Here is a quiz you can take to find out your Ayurvedic type http://altmedicine.about.com/cs/2/a/ayurveda.htm
The best way to find out A LOT about this diet (do not assume diet means that you will be deprived. You will not) is to actually get to an Ayurvedic healer who can design an individualized diet for the people they see, based on various factors such as age and gender, the doshic tendencies that need to be balanced at a given time, the strength of the body tissues and the digestive fires, and the level of ama (toxins) in the body. The place where a person lives and the season are also factors that affect dietary dos and don'ts. (excerpt from http://healing.about.com/od/ayurvedic_diet/ss/eatforbalance.htm). My friend Mariellen of BreathDreamGo http://breathedreamgo.com/ has been to the http://www.caish.ca/ in West Toronto and reports that it is quite good! I have yet to go for an assessment but am eager to try it out. Will report back at a later date when I get to the centre myself.
So, for the last two years or so, but definitely the last year I've found that I've been eating to my Ayurvedic type without knowing it ;) That's how easy this is, folks. It's like Yoga, easy and practical :) Though it is an extensive Asana practice and philosophy and dare I say it, science, it is still a pretty straight-forward practice, really. To me, it has always made more sense than some other 'givens' when it comes to how we deal with our health in the (post) modern age. First of all, it is preventative. I prefer preventative medicine myself and feel it is much more effective to see a professional 'guide' (Naturo/homeopath, osteopath, yoga teacher, Ayurvedic physician, Chinese herbalist, acupuncturist, nutritionist) and remain healthy, then seek aid after becoming sick, as if the case with much of Modern Western Medicinal practice today. Yoga, If practiced daily, should result in improvements in your over-all health and your out-look on life. All the poses have simple names; if you are hearing them in Sanskrit and are not familiar with the language they might sound 'exotic' to some people, but the direct translations just tell it how it is, for example, Pavanamuktaasana, the pose, sounds pretty awesome, huh? Well, it translates to "wind-releasing pose"! You can piece together the purpose of such an Asana pose, now can't you? Here it is in a little flash animation. Great practical pose for a great practical purpose! http://www.abc-of-yoga.com/yogapractice/windrelieving.asp.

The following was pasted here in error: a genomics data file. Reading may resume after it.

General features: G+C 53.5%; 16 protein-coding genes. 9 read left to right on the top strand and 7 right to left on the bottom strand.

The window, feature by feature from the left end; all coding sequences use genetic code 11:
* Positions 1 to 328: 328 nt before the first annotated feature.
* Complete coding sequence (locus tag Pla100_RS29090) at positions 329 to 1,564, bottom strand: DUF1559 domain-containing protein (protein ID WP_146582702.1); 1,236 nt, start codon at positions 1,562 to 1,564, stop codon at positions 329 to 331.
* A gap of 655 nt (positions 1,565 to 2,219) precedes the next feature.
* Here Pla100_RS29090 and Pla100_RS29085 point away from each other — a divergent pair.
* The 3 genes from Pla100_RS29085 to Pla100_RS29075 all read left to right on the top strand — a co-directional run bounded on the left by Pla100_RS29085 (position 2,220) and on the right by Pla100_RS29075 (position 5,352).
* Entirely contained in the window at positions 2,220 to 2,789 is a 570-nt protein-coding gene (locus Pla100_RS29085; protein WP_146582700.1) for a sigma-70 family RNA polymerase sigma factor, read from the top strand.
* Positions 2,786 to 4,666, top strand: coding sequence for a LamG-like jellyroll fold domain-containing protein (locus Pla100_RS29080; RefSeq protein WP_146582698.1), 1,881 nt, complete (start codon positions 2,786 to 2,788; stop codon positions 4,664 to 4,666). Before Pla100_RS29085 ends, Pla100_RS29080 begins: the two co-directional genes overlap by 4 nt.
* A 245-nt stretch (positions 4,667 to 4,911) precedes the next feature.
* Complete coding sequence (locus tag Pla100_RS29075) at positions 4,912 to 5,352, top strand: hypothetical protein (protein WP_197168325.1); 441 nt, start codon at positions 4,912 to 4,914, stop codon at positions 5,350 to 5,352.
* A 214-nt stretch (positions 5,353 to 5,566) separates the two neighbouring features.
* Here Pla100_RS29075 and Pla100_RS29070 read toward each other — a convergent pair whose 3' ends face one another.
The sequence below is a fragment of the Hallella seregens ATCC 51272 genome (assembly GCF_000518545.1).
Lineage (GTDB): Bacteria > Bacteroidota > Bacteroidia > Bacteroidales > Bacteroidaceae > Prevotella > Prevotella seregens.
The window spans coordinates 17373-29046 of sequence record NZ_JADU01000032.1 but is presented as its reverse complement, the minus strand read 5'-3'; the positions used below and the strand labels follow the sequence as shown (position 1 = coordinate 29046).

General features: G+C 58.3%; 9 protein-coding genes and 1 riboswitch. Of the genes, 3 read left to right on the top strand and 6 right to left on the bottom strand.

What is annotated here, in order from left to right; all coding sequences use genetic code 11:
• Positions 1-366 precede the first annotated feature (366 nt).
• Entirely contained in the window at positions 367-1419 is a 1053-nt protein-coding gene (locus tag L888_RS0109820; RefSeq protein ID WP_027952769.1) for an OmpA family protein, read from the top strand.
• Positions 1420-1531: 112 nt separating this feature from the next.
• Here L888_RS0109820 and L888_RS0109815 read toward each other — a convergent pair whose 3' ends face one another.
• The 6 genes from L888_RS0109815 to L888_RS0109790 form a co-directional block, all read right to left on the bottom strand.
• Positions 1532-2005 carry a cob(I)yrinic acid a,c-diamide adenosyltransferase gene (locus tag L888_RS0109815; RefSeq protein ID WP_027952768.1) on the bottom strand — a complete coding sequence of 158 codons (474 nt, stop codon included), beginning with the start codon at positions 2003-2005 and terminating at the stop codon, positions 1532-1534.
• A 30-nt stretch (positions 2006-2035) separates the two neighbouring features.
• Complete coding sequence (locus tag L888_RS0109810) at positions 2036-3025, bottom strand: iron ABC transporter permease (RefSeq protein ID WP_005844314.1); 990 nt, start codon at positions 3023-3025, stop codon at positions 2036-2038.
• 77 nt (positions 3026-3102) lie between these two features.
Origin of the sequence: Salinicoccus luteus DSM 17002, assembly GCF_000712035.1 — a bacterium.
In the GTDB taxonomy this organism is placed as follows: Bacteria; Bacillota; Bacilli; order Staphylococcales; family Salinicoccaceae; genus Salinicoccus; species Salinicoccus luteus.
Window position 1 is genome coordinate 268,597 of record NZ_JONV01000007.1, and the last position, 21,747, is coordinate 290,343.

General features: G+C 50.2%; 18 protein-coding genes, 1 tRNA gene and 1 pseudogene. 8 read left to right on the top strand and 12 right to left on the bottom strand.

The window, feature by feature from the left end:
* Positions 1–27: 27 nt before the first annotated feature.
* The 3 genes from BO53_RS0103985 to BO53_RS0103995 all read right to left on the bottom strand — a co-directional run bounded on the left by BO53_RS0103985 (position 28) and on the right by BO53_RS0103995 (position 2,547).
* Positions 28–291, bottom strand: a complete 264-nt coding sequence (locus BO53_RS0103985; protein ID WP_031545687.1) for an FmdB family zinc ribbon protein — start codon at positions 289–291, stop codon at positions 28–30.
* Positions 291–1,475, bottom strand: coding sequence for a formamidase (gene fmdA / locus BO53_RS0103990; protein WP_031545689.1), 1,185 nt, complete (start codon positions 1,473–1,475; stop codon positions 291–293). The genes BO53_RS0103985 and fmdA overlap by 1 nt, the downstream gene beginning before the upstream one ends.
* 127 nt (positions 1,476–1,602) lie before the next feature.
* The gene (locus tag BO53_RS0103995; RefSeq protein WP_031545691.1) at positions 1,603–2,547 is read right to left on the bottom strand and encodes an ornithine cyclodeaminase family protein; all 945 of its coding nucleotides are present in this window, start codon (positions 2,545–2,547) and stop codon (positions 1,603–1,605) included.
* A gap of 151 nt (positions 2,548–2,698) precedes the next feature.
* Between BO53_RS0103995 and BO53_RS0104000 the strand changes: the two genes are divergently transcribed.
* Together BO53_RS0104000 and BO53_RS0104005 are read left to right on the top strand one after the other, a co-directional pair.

Which, brings me to my next point. Digestion. In my humble opinion, it's pretty darn important! I have found that if you are not digesting your food properly (and you'll know it) you are eating something that is inappropriate for 'your type'. It really is not brain science to see why the Ayurvedic diet is good for you. Below is a list of some of the foods for each type. You can see that there are many high fibre foods and also wholesome, nurishing energy foods that offer a lot of 'staying power' for the body, mind, and 'self'. With the exception of frozen foods, which I promote as being helpful during the Canadian winter (freezing fruits or veggies from our harvests in the summer and fall allow for a healthier diet in the Winter) and Ghee, which I do not eat, as I consider it to be a 'bad' fat, the list is pretty 'clean'. I LOVE HERBS & SPICES! I think they are the 'other' food group. You can also grow your own herbs and spices, and dry them for Winter use!
2.Opt For The Right Kind of Food:
In general, the following food items should be included in –
Ayurveda Vata Diet – Grapes, Bananas, Lemons, Strawberries, Onions, Carrots, Cucumber, Potatoes, Rice, Wheat, Almonds, Cashews, Chicken etc.
Ayurveda Pitta Diet – Apples, Mangoes, Watermelons, Brocolli, Mushrooms, Zucchini, Barley, White Rice, Kidney Beans, Freshwater Fish, Cottage Cheese, Cheese etc.
Ayurveda Kapha Diet – Apples, Berries, Cherries, Raisins, Cabbage, Garlic, Egg Plant, Spinach, Potatoes, Red Lentils, Split Beans, Eggs, Ghee, Ginger, Garlic, Fenugreek etc.
Eat natural and whole foods.
Stay away from food items that are frozen or canned.
Avoid such food items that contain preservatives, added colours or flavours.
Make a special effort to eat seasonal food items which are available only during those seasons. These include seasonal fruits and vegetables.
3.Satvic Food is Good For You:
These include green leafy vegetables, fresh seasonal fruits, almonds, rice, honey and easy to digest food items.
4.Include 6 Basic Tastes in Each Main Meal:
These include sweet, sour, salty, bitter, pungent and astringent. It is said that doing so helps to create an optimum balance within the body.
5.Herbs And Spices:
Include herbs and spices in your diet as they help in improving digestion, as well as cleansing the body.
Always remember that Stomach is the Shrine of the Divine so treat it with respect and love and it will give back to you in the form of good health. Make the right choice, choose an Ayurveda Diet and move towards a healthy and happy life. And yes, an ayurvedic lifestyle does promote weight control. My weight loss post-partum has been consistent and steady as a result of eating 'right for my Ayurvedic type'. Slow and steady and doable for life, this diet a great way to achieve optimum health, support a Yogic and Green lifestyle, and lose weight gradually.
(excerpts from http://ayurvedadiet.com/)
Here are a couple links to more pages that discuss this diet and lifestyle choice! Happy eating ;)
cool site for all sorts of awesome recipes http://www.epicurious.com/
here is a cook book you might want to check out! I have this one and its pretty good!